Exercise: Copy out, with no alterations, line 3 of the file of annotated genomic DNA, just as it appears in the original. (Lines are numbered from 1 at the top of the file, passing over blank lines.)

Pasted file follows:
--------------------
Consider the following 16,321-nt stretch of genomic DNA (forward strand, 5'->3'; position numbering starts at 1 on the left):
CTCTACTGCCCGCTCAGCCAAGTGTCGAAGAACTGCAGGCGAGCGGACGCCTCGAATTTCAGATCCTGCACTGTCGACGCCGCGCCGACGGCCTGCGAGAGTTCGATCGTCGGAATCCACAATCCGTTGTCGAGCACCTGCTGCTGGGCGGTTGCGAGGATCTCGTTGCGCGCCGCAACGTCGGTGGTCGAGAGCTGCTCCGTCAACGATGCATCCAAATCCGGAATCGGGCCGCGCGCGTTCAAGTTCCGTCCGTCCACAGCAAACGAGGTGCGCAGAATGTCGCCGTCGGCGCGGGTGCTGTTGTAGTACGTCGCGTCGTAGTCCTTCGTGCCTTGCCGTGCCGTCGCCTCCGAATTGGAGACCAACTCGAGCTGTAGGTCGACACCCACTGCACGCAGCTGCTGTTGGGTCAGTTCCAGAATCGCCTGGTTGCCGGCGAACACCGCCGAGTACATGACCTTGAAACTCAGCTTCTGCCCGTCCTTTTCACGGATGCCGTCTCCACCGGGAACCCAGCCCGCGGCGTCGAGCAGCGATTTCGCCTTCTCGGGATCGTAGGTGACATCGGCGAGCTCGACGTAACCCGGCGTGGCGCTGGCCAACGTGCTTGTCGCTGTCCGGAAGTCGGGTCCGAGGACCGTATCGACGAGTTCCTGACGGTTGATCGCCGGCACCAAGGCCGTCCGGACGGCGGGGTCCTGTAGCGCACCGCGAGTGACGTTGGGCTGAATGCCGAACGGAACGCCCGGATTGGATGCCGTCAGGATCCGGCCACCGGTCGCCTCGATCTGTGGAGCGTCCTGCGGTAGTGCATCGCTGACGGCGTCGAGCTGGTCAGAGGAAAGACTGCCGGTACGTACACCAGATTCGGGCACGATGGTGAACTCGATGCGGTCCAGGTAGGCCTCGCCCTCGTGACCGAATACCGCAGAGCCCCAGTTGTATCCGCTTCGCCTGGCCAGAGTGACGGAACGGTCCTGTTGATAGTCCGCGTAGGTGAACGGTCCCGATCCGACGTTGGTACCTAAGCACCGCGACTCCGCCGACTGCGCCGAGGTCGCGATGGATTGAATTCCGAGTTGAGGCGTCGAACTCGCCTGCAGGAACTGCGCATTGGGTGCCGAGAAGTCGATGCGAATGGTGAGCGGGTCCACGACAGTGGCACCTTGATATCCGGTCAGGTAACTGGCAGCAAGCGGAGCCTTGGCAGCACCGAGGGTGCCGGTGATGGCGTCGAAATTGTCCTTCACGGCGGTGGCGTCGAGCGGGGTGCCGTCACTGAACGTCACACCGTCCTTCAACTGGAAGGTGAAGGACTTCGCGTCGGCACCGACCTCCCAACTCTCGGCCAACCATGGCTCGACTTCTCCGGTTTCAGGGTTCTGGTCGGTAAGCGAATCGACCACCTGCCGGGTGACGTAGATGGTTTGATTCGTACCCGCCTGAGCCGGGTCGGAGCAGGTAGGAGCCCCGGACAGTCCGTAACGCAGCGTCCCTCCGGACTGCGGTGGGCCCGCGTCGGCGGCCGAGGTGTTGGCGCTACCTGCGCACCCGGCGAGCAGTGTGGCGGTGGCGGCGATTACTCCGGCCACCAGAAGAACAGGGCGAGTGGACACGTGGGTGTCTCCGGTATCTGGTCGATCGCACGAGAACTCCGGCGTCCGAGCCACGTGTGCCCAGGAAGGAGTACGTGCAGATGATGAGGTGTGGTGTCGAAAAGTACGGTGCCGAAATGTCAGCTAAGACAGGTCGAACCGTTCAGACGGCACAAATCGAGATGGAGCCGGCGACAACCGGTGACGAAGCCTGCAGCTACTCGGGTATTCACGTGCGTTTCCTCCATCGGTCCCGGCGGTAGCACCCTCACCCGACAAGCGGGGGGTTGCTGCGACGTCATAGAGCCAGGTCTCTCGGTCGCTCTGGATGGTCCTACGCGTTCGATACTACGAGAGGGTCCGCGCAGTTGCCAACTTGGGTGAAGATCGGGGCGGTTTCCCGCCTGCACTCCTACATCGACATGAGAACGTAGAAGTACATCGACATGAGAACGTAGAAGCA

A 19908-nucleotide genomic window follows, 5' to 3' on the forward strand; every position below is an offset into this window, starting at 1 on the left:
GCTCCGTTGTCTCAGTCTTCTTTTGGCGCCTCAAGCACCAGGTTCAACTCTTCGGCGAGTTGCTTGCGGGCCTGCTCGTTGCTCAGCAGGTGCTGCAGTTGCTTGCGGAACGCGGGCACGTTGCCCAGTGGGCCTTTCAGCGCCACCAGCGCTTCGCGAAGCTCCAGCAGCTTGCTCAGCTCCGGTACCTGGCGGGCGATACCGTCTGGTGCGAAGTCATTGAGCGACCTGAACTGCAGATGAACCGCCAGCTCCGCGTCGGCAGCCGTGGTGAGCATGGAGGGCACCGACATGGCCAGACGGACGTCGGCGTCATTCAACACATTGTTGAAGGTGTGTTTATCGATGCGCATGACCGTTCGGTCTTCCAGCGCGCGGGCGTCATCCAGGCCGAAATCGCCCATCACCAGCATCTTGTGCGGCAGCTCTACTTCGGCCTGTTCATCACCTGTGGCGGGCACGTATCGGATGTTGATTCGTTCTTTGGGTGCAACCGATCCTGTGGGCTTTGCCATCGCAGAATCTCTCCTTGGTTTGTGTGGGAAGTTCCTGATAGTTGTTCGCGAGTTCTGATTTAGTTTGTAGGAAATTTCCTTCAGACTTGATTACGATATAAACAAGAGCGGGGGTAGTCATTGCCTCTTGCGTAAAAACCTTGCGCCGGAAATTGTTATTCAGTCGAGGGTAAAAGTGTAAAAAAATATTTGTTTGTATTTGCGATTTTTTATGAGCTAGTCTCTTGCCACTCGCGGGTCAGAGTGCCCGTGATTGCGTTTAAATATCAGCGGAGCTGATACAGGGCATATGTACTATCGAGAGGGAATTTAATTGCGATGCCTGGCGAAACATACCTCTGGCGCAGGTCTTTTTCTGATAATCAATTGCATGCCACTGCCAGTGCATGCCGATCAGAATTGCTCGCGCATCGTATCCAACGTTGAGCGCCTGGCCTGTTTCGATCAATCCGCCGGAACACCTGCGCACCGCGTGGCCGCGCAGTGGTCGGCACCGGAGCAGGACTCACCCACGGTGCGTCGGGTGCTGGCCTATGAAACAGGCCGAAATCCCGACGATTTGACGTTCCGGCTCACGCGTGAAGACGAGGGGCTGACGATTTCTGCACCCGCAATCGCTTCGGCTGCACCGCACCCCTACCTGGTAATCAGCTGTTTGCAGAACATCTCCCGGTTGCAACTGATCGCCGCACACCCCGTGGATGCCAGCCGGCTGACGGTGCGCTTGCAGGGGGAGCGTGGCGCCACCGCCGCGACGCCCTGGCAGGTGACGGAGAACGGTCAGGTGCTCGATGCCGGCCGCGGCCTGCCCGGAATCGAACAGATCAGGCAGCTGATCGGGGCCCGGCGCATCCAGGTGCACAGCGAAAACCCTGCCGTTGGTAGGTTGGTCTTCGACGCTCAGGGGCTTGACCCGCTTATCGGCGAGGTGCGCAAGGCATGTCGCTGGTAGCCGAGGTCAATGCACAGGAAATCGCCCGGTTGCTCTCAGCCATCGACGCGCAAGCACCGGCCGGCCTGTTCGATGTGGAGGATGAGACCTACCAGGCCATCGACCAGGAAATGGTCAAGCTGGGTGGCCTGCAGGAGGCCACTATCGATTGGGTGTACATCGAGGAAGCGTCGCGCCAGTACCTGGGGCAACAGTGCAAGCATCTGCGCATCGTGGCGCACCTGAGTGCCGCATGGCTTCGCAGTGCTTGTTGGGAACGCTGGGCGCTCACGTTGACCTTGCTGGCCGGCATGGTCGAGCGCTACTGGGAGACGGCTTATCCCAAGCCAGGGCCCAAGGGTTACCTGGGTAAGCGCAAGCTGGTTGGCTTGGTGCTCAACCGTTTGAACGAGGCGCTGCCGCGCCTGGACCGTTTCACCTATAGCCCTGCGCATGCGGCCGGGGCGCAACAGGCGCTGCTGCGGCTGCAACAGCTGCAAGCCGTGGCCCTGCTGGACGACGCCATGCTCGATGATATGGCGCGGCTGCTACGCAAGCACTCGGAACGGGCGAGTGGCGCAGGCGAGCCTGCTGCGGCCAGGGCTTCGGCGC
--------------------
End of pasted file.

A 19908-nucleotide genomic window follows, 5' to 3' on the forward strand; every position below is an offset into this window, starting at 1 on the left: